Self-Image and the Non-Orthodox World: The Case For Auto-Emancipation 2012

If you’ve spent any serious time in Israel and have traveled to its major cities, you will undoubtedly have noticed that virtually all of them have streets named after famous, deceased Zionist leaders and thinkers. There are countless boulevards, highways and avenues named after Herzl, Ahad-Ha’am, Ben-Gurion, Rothschild, Begin, Rabin, Ussishkin, Arlozorov… you get the picture.

My sister, who lives in Rehovot, lives on Rehov Pinsker, named after yet another great early Zionist. Yehudah Leib Pinsker was an assimilationist Russian Jew who lived in the second half of the nineteenth century, and believed that the way to “solve the Jewish problem” was to become a part of the surrounding native culture and “blend in.” With the brutal pogroms of 1881, Pinsker’s thinking changed. With anti-Semitism so obviously deeply entrenched not only in the Russian peasants but also in academic circles, Pinsker came to the realization that the only way for Jews to be genuinely emancipated was to emancipate themselves, and they needed to do it in their own land. Waiting for the Gentile world to embrace them was not only a questionably realizable goal. It was also too dangerous to justify. And so it was that Yehudah Leib Pinsker became the leader of the Hovevei Zion movement (yet another street name!). And so it is that his name is found on street signs in cities all over Israel.

I have always regarded Pinsker’s epiphany about the Zionist enterprise to be an important turning point in the history of modern Zionism. It must have been terribly painful for him to despair so thoroughly of the promise of European Emancipation. But the realization that he came to was, I think, a timeless one that transcends the particular circumstances of the Russia of his time.

When all is said and done, if you want to be truly free, you have to declare yourself free, and live your life accordingly. Waiting for others to declare Pinsker and his fellow Russian Jews emancipated only brought violence and disappointment. The Zionist idea redeemed his faith in the possibilities of modernity for the Jew. Let us declare ourselves free, Pinsker said, and free we shall indeed be…

Fast forward into the twenty-first century…

As a Conservative rabbi for over thirty years, and now as President of the Rabbinical Assembly, I think that Pinsker has a lot to say to today’s non-Orthodox Jewish world, both here and in Israel. I often wonder whether, in our longstanding, difficult and arguably quixotic quest for equity and respect in the eyes of the Orthodox world, we are not missing the very point that Pinsker was making for the Jews of his time. If you want to be emancipated, emancipate yourselves. Waiting for others to tell us that we are legitimate, or worthy of respect, is unlikely to bring any fruitful results, especially in today’s strident religious climate. But more to the point, depending on other’s to declare us legitimate is reflective of a lack of respect by us, for ourselves, and for the religious lives that we lead. And if that is indeed the case, then the fault lies with us as much as anyone else.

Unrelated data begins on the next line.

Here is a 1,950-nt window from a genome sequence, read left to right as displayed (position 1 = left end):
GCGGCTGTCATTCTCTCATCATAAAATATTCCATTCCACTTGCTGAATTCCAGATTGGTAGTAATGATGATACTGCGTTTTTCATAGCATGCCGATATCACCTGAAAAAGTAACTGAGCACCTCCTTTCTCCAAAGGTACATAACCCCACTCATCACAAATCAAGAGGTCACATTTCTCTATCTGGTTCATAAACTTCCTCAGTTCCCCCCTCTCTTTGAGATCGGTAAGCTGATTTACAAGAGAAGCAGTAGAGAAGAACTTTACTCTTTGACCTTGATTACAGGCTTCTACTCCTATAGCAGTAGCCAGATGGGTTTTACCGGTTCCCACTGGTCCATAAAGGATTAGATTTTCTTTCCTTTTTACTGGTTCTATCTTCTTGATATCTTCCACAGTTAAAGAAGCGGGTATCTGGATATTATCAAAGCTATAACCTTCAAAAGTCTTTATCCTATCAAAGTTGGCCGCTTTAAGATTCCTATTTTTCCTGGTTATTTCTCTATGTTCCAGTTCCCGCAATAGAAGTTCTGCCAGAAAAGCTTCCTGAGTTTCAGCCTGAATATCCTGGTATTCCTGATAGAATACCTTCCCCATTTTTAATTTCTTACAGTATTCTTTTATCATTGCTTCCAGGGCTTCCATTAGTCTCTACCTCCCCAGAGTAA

I am not saying that the political struggle is unimportant, nor am I talking about funding issues. There is no subjective element to those discussions. Either you’re getting a fair and equitable share of available monies, and the respect that you deserve, or you’re not. The sad truth is that, in Israel, the systemic inequities that are built into the way the government handles religious affairs basically obligates the non-Orthodox Jewish world to rely on litigation and unending political pressure to try and gain equity in these important areas. Though we differ substantively with the Reform movement on many significant issues, we share the burden of seemingly endless back and forth with the recalcitrant religious establishment. It is demeaning, and often dispiriting.

But when it comes to the religious and spiritual lives that we lead, it is, ultimately, we who determine what the quality and quantity of those experiences will be. If, as Conservative Jews, we are comfortable and secure in our own religious sense of self- if we truly believe that the Jewish life that we are living is authentic, impactful and grounded in beliefs and practices that we are committed not only to celebrating but also to passing on to a next generation- well, if that’s the case, then we shouldn’t need anyone else’s approval, or, if you will, hekhsher. It is annoying and unfair to have to be fighting constantly for respect and recognition, but the recognition that ultimately matters the most is that which flows from within.

That is what, to me, auto-emancipation is all about.

When Yehudah Leib Pinsker said to the dispirited Jews of late nineteenth century Russia was that they could redeem themselves from the horrors of their particularly brutal Diaspora by reclaiming their homeland and making it their own. He used the power of the Zionist idea to empower them.

In the twenty-first century, the idea of self-empowerment– auto-emancipation, if you will­– is no less compelling. The struggle for fairness and equity will go on, because it must. But the struggle for legitimacy is, ultimately, ours to win, if we choose. We are the ultimate arbiters of our own legitimacy…

About the Author
Rabbi Gerald C. Skolnik is the Rabbi Emeritus of the Forest Hills Jewish Center in Queens.